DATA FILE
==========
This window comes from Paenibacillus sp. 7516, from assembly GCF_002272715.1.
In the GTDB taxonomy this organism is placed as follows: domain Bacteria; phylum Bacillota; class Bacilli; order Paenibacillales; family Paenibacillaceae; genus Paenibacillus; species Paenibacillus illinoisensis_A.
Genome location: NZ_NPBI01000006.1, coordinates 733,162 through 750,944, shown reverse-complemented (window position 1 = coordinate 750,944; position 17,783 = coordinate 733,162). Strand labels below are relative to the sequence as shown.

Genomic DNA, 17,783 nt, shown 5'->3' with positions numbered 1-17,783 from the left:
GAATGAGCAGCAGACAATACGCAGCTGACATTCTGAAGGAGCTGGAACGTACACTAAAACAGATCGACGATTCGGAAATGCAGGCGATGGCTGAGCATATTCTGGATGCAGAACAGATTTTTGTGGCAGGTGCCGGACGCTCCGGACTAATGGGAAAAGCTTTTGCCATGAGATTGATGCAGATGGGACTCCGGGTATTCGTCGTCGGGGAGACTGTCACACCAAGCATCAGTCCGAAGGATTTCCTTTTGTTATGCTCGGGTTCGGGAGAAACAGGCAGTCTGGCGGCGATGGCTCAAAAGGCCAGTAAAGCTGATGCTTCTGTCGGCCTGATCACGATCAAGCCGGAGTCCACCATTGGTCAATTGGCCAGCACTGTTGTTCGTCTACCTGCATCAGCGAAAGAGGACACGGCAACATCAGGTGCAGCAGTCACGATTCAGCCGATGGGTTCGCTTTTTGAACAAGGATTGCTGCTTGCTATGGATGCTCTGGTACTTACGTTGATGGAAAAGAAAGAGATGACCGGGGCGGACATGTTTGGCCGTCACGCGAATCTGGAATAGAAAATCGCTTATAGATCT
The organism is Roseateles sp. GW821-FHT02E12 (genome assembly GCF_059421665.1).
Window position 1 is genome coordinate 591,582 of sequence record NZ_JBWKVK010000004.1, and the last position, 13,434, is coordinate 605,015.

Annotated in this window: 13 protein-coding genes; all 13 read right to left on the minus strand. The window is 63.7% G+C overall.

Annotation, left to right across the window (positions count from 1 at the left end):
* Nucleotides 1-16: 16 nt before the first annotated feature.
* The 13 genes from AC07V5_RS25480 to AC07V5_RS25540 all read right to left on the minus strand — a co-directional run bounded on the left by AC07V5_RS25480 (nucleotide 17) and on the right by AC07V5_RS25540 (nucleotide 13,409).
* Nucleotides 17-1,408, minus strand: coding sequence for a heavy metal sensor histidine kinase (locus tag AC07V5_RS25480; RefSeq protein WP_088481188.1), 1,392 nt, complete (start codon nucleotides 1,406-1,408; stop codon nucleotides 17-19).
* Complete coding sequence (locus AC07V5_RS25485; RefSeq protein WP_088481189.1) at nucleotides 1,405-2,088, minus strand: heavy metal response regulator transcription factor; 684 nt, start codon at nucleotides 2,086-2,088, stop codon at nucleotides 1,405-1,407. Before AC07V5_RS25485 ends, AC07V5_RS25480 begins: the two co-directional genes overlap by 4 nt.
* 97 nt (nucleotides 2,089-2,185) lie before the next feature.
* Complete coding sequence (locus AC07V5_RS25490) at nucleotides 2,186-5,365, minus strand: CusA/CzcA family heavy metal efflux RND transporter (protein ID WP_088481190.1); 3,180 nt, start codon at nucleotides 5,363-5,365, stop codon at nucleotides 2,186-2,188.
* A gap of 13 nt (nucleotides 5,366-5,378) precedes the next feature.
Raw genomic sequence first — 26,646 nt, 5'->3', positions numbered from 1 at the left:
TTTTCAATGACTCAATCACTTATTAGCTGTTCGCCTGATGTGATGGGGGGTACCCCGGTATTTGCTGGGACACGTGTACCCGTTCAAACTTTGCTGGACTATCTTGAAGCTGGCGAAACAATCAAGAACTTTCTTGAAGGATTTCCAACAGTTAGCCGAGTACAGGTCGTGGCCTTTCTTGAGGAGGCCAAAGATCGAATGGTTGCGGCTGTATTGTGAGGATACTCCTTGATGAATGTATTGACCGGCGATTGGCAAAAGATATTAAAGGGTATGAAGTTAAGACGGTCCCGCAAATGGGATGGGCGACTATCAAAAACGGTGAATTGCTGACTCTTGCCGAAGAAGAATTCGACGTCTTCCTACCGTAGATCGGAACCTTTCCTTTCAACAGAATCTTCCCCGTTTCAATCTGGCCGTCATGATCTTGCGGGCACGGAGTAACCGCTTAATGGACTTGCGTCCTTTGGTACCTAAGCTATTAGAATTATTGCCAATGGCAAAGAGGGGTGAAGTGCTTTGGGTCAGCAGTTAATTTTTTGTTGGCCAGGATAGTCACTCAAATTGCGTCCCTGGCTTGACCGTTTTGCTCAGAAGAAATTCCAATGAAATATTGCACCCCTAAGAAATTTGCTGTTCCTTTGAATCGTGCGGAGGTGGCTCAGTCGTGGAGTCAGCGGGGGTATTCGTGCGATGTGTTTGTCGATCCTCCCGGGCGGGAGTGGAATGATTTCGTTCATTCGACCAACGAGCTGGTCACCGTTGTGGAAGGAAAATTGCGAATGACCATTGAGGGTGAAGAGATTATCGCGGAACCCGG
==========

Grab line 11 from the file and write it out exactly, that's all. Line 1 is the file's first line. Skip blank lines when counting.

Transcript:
* The 13 genes from AC07V5_RS25480 to AC07V5_RS25540 all read right to left on the minus strand — a co-directional run bounded on the left by AC07V5_RS25480 (nucleotide 17) and on the right by AC07V5_RS25540 (nucleotide 13,409).